There are many many reasons for this sad state of affairs and over the last few months I have used these usually more literary Transcendence Diaries to discuss some of the root causes of this issue. No one diary entry is going to address the entire issue in its entirety. That would be impossible. It would take a volume of books to do the cause any real justice. But at the very least we are getting ball rolling in terms of alerting the public not just to the problem itself but to just how serious it is becoming. The easiest way to sum it up is to remind people that over the last ten years we have moved away from consuming music via purchasing it, through CDs or vinyl or through digital downloads ala iTunes, and shifted instead towards consuming music via “streaming it” online using services like Pandora or Spotify or YouTube.

For you and me as music lovers this has been an exciting trend, a revolutionary transition to a world where any and every thing that has ever been recorded by anyone we’ve ever heard of (or not) can be accessed immediately from anywhere in the world. Even on the go right from our phones. In fact most of us now listen to music via our phones more often than home stereos (remember those?) Besides the most obvious abhorrent problem with this shift — the fact that we use extremely expensive state of the art equipment worth millions of dollars to create the most pristine sounding music we possibly can for the audience and it is now being degraded to sound like shit through phone speakers, there’s another problem: as technology companies quickly take control of the distribution of the music — through the aforementioned streaming services, deals have been and are being struck that leave less than pennies for the artist, or worse yet leave them out of the equation entirely. And the sad part is that is most people have no idea that this is what’s going down. They just assume that because it’s all being done above board and publicly that “surely the artists are being paid as they always have.” But the answer is “No. They are not.”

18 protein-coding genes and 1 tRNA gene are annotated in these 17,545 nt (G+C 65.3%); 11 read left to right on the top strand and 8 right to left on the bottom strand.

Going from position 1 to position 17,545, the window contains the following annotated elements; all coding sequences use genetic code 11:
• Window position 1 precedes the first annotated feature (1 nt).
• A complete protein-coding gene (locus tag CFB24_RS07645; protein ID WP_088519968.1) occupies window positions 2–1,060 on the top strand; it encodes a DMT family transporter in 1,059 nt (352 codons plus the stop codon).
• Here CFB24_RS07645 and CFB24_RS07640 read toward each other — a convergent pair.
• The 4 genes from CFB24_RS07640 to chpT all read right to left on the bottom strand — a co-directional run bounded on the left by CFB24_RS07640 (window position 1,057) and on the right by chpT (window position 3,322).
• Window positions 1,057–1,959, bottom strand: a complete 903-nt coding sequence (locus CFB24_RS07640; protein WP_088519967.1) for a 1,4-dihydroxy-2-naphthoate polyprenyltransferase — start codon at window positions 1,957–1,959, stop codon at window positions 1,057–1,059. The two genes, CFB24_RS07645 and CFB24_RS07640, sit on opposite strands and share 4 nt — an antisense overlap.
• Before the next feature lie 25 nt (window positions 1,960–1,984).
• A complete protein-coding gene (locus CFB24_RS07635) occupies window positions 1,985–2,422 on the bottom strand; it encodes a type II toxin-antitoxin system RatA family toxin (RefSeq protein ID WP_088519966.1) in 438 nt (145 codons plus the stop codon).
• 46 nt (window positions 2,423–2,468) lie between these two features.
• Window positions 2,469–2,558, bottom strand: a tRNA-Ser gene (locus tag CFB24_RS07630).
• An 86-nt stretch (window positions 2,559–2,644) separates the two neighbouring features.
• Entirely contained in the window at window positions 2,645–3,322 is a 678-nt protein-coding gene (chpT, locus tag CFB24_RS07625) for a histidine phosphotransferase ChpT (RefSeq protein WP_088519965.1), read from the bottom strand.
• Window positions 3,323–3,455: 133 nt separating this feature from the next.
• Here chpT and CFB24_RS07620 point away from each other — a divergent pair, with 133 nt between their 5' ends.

It’s only been a few weeks since U2 shocked (and to some annoyed) the world by giving away their new album for free via Apple due to the realization that it probably wouldn’t sell many copies and thus like Jay Z, Kanye, Coldplay and Thom Yorke before, they’d be better off just giving it away rather than risking low sales figures.